In weight training or resistance training, which leads to faster muscle growth, going for high weights with few repetitions (reps) or lower weights with higher reps? This popular theme is discussed and debated in thousands of gyms across the world.
According to a team of researchers in Brazil, the results are the same, i.e., it makes no difference whether you aim for heavy weights or high reps.
Muscle growth measured in 2 groups
Researchers at the State University of Campinas (UNICAMP), in the state of São Paulo, Brazil, carried out an 8-week-long study involving 18 volunteers. They separated the participants into two groups:
- The HL Group worked with high loads (heavy weights) and fewer reps. They lifted up to 80% of their own body weight.
- The LL Group worked with low loads (lower weights) and more reps. They lifted up to 30% of their own body weight. They lifted weights to exhaustion, i.e., until they could lift no more.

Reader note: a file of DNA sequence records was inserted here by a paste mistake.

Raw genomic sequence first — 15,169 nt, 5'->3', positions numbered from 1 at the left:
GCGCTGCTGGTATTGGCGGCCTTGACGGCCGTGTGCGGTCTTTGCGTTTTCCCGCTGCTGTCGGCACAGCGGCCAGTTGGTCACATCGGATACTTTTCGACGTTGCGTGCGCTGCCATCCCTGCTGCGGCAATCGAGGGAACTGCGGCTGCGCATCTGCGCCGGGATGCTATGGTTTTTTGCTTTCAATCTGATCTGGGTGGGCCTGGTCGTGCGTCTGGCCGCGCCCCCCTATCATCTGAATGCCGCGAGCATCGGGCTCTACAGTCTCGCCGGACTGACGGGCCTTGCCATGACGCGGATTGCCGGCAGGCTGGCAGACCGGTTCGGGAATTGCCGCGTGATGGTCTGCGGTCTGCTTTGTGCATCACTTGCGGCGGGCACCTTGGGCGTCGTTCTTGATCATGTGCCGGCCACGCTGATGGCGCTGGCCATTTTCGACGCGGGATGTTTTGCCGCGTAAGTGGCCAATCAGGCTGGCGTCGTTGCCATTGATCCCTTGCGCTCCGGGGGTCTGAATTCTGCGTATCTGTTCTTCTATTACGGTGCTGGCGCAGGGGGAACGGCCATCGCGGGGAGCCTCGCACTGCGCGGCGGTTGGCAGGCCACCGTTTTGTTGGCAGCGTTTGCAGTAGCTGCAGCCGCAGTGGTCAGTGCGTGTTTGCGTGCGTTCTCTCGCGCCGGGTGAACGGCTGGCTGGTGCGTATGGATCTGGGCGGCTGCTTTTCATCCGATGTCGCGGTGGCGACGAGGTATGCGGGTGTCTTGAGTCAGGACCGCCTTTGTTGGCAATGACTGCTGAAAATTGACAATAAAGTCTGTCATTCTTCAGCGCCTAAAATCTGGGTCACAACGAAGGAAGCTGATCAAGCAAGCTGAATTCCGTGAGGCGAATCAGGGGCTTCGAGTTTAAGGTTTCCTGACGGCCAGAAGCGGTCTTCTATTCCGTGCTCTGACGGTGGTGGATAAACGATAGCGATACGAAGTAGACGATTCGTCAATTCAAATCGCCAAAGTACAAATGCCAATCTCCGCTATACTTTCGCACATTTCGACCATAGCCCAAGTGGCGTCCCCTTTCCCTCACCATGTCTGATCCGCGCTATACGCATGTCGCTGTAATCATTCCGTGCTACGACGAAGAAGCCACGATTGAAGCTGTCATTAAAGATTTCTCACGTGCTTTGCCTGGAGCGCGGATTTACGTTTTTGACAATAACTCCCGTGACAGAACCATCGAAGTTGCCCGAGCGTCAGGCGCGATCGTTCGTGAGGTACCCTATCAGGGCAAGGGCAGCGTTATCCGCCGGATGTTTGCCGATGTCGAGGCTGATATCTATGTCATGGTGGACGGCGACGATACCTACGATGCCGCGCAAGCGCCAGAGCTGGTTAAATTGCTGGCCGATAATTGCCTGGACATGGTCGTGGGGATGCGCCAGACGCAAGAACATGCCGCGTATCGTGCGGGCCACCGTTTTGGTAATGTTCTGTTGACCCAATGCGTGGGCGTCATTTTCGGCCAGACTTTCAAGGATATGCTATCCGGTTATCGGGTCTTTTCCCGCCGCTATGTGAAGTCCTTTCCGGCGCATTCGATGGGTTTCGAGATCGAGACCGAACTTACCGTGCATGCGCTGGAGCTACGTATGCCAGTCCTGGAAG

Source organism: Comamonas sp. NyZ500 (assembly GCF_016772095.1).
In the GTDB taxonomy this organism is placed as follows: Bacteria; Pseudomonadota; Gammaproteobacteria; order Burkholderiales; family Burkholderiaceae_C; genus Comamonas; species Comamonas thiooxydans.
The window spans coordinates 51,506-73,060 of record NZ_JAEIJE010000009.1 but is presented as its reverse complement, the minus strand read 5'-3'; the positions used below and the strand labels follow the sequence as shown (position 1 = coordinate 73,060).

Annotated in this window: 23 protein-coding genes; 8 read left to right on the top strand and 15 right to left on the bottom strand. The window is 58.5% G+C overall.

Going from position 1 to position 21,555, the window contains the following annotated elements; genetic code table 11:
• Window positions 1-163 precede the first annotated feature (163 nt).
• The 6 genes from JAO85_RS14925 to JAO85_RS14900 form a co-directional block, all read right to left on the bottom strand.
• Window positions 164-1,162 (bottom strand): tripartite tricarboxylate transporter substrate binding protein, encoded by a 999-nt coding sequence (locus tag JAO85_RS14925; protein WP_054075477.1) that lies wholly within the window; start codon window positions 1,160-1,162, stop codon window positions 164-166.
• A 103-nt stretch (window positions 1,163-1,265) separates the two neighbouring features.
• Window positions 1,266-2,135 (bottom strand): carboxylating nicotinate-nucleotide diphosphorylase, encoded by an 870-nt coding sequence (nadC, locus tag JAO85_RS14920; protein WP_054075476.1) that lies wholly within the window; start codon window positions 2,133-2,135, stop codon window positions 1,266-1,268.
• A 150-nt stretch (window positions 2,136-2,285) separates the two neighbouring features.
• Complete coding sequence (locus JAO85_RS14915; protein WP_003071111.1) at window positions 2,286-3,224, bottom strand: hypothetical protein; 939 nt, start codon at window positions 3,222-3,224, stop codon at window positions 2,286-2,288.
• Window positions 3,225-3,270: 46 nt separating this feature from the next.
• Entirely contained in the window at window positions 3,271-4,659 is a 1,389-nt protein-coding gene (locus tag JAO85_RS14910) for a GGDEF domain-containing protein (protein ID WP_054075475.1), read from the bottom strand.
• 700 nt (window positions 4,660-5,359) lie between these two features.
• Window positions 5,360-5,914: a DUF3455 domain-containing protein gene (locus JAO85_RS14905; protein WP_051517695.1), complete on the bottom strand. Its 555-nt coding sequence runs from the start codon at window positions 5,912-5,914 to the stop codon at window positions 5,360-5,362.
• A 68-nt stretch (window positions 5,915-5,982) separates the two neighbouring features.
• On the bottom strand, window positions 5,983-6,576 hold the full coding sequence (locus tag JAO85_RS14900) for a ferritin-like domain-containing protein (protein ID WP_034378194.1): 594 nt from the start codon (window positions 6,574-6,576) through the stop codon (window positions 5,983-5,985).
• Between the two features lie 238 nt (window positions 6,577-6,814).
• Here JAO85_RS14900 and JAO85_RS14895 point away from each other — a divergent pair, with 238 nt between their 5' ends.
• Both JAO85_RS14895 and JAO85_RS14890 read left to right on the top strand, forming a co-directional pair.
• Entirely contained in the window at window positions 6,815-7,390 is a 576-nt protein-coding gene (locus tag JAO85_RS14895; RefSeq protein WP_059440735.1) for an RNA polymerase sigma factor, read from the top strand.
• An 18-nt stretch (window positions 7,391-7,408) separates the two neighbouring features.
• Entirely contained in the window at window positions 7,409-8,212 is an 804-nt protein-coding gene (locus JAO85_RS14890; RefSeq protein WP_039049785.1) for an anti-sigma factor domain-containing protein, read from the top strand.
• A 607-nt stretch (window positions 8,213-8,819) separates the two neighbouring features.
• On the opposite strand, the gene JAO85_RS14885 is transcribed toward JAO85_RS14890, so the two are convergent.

They measured the volunteers’ muscles at the beginning and end of the trial. When they compared muscle growth and metabolic stress, they did not detect any difference between the HL Group or LL Group.
Both types lead to same
Prof. Renato Barroso, who teaches at UNICAMP’s School of Physical Education, said:
“Resistance training is known to promote muscle growth, but it’s still not completely clear whether the key to muscle hypertrophy is the load or the number of repetitions. Our study supports the theory that both types have the same effect.”
“We also showed that muscle activation occurs in a different manner in each type, although metabolic stress is the same and the effect on hypertrophy is therefore also the same.”
“The metabolic stress response was expected to be stronger in the LL group because, in theory, this extra stress should offset the lower level of muscle activation, but that wasn’t what we observed.”
Valério, Denis F., Alex Castro, Arthur Gáspari, and Renato Barroso. 2023. “Serum Metabolites Associated with Muscle Hypertrophy after 8 Weeks of High- and Low-Load Resistance Training” Metabolites 13, no. 3: 335. https://doi.org/10.3390/metabo13030335